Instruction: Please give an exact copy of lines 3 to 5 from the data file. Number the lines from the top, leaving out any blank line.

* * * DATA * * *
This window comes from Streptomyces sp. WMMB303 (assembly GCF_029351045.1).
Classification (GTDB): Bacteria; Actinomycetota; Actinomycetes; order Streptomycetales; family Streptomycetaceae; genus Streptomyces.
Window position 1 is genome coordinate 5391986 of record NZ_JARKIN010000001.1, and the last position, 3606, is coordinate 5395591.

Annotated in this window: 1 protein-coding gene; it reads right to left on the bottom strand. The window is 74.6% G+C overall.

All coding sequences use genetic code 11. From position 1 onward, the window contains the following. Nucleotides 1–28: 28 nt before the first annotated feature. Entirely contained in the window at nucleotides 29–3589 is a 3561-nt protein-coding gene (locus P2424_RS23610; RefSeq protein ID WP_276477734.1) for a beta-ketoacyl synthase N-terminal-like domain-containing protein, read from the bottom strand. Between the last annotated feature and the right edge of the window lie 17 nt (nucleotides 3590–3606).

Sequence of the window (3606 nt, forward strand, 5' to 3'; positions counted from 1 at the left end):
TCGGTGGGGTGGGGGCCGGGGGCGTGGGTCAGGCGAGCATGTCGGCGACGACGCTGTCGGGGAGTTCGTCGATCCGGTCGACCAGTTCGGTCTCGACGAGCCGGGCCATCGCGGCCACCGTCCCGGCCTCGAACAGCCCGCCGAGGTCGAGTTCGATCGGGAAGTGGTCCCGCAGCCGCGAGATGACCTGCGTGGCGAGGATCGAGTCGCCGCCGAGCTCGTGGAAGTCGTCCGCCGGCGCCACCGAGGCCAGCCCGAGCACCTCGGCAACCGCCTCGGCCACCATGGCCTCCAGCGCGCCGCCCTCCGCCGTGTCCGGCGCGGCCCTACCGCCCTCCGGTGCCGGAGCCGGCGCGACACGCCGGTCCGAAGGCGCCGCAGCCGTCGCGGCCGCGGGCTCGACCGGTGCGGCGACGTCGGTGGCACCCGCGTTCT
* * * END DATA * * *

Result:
Window position 1 is genome coordinate 5391986 of record NZ_JARKIN010000001.1, and the last position, 3606, is coordinate 5395591.

Annotated in this window: 1 protein-coding gene; it reads right to left on the bottom strand. The window is 74.6% G+C overall.

All coding sequences use genetic code 11. From position 1 onward, the window contains the following. Nucleotides 1–28: 28 nt before the first annotated feature. Entirely contained in the window at nucleotides 29–3589 is a 3561-nt protein-coding gene (locus P2424_RS23610; RefSeq protein ID WP_276477734.1) for a beta-ketoacyl synthase N-terminal-like domain-containing protein, read from the bottom strand. Between the last annotated feature and the right edge of the window lie 17 nt (nucleotides 3590–3606).